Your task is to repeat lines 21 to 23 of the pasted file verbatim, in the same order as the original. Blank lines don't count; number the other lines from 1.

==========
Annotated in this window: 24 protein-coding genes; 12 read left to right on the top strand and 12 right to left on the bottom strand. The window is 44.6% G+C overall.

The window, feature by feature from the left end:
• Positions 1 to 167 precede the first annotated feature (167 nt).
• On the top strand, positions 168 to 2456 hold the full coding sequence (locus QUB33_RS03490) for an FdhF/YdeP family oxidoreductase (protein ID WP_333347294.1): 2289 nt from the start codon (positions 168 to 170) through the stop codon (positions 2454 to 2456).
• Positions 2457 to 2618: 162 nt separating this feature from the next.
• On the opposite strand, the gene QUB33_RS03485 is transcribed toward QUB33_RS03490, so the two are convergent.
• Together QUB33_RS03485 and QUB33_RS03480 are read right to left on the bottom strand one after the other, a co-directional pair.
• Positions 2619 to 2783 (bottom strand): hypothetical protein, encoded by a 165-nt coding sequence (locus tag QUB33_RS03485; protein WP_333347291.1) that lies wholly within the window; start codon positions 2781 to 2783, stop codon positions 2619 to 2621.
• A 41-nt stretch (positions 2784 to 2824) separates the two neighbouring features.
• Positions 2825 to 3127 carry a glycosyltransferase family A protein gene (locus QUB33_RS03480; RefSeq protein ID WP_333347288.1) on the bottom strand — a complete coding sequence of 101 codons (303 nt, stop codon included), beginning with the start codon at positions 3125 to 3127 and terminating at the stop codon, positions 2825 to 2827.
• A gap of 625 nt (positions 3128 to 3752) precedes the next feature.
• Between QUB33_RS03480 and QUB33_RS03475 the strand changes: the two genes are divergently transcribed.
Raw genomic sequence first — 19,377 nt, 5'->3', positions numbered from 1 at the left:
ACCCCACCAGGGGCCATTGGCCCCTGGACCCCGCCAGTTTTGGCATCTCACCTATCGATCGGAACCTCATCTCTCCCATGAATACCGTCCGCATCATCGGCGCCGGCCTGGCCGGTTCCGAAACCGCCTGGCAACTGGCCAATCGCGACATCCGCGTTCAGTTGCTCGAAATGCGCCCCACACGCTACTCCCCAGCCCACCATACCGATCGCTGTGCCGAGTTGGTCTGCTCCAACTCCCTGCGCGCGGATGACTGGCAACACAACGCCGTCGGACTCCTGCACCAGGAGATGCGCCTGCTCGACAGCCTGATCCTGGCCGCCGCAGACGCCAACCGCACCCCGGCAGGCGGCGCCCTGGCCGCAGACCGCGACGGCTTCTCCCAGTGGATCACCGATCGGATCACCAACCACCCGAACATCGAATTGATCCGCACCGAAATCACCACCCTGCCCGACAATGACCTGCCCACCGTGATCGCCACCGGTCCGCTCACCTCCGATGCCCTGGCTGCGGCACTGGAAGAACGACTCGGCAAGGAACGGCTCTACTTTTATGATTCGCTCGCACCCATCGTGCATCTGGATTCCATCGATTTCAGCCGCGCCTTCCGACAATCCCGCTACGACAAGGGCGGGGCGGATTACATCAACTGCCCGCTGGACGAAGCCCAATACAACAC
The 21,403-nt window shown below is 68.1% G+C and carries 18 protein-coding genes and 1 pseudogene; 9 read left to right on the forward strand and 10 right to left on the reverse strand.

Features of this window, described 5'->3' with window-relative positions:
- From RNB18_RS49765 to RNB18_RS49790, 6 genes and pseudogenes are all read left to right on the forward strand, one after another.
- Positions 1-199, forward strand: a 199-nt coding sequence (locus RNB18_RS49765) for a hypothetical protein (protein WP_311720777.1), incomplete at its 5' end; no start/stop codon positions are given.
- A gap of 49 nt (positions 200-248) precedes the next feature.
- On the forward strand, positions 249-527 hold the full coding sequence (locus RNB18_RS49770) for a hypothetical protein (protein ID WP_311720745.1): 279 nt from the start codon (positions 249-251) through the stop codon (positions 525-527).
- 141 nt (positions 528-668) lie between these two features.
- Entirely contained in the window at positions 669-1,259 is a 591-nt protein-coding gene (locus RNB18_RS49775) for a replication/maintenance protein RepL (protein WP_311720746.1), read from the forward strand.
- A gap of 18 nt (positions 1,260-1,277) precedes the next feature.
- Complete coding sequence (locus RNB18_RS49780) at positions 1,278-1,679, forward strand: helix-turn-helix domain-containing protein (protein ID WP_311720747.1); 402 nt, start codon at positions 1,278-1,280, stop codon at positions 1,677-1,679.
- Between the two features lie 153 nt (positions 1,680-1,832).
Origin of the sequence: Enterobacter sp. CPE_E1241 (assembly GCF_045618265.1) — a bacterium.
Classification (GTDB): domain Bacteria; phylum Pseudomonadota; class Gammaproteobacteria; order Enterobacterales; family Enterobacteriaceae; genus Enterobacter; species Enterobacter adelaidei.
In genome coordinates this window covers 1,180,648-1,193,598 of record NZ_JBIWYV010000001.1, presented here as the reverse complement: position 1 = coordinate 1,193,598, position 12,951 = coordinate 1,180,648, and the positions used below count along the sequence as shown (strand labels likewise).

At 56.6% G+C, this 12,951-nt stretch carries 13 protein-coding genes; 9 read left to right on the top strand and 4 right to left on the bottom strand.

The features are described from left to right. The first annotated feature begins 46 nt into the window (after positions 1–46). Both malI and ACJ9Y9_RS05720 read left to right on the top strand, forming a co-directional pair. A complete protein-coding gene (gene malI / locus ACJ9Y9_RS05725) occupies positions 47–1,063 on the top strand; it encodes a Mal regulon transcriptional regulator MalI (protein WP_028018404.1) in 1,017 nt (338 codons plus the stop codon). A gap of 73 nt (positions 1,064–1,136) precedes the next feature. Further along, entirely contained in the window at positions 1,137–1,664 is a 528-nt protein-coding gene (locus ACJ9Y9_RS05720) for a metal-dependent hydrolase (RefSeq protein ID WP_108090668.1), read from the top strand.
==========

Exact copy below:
- 141 nt (positions 528-668) lie between these two features.
- Entirely contained in the window at positions 669-1,259 is a 591-nt protein-coding gene (locus RNB18_RS49775) for a replication/maintenance protein RepL (protein WP_311720746.1), read from the forward strand.
- A gap of 18 nt (positions 1,260-1,277) precedes the next feature.